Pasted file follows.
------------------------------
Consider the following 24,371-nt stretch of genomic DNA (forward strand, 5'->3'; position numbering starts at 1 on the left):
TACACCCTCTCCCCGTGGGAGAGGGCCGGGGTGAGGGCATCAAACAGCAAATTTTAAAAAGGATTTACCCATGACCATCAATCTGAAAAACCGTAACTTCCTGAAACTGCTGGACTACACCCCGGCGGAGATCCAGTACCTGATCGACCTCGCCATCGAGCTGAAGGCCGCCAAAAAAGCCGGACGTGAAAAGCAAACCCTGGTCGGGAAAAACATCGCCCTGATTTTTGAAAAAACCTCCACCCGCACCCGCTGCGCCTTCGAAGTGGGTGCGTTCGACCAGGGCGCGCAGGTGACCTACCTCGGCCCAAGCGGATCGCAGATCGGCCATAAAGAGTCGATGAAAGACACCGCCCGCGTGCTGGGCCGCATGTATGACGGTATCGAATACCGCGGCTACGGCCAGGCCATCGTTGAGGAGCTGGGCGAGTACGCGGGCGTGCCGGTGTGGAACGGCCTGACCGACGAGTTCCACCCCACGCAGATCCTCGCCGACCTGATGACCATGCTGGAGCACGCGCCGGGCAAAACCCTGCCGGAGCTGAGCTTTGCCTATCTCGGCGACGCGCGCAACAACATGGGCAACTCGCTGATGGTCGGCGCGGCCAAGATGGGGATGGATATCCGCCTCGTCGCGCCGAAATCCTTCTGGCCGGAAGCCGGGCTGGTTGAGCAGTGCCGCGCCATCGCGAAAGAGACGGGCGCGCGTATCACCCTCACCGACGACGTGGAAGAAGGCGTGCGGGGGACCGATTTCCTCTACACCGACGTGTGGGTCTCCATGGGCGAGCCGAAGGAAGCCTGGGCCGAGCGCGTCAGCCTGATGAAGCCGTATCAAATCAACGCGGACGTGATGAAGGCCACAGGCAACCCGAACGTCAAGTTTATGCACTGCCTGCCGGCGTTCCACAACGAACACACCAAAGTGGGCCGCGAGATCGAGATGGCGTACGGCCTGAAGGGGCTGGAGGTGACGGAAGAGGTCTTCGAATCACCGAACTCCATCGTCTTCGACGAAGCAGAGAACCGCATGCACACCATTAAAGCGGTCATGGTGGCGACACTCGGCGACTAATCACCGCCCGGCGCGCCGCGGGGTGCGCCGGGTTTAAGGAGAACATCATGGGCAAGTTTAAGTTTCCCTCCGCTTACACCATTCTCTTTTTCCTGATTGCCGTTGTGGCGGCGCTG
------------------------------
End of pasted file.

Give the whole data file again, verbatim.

Consider the following 24,371-nt stretch of genomic DNA (forward strand, 5'->3'; position numbering starts at 1 on the left):
TACACCCTCTCCCCGTGGGAGAGGGCCGGGGTGAGGGCATCAAACAGCAAATTTTAAAAAGGATTTACCCATGACCATCAATCTGAAAAACCGTAACTTCCTGAAACTGCTGGACTACACCCCGGCGGAGATCCAGTACCTGATCGACCTCGCCATCGAGCTGAAGGCCGCCAAAAAAGCCGGACGTGAAAAGCAAACCCTGGTCGGGAAAAACATCGCCCTGATTTTTGAAAAAACCTCCACCCGCACCCGCTGCGCCTTCGAAGTGGGTGCGTTCGACCAGGGCGCGCAGGTGACCTACCTCGGCCCAAGCGGATCGCAGATCGGCCATAAAGAGTCGATGAAAGACACCGCCCGCGTGCTGGGCCGCATGTATGACGGTATCGAATACCGCGGCTACGGCCAGGCCATCGTTGAGGAGCTGGGCGAGTACGCGGGCGTGCCGGTGTGGAACGGCCTGACCGACGAGTTCCACCCCACGCAGATCCTCGCCGACCTGATGACCATGCTGGAGCACGCGCCGGGCAAAACCCTGCCGGAGCTGAGCTTTGCCTATCTCGGCGACGCGCGCAACAACATGGGCAACTCGCTGATGGTCGGCGCGGCCAAGATGGGGATGGATATCCGCCTCGTCGCGCCGAAATCCTTCTGGCCGGAAGCCGGGCTGGTTGAGCAGTGCCGCGCCATCGCGAAAGAGACGGGCGCGCGTATCACCCTCACCGACGACGTGGAAGAAGGCGTGCGGGGGACCGATTTCCTCTACACCGACGTGTGGGTCTCCATGGGCGAGCCGAAGGAAGCCTGGGCCGAGCGCGTCAGCCTGATGAAGCCGTATCAAATCAACGCGGACGTGATGAAGGCCACAGGCAACCCGAACGTCAAGTTTATGCACTGCCTGCCGGCGTTCCACAACGAACACACCAAAGTGGGCCGCGAGATCGAGATGGCGTACGGCCTGAAGGGGCTGGAGGTGACGGAAGAGGTCTTCGAATCACCGAACTCCATCGTCTTCGACGAAGCAGAGAACCGCATGCACACCATTAAAGCGGTCATGGTGGCGACACTCGGCGACTAATCACCGCCCGGCGCGCCGCGGGGTGCGCCGGGTTTAAGGAGAACATCATGGGCAAGTTTAAGTTTCCCTCCGCTTACACCATTCTCTTTTTCCTGATTGCCGTTGTGGCGGCGCTG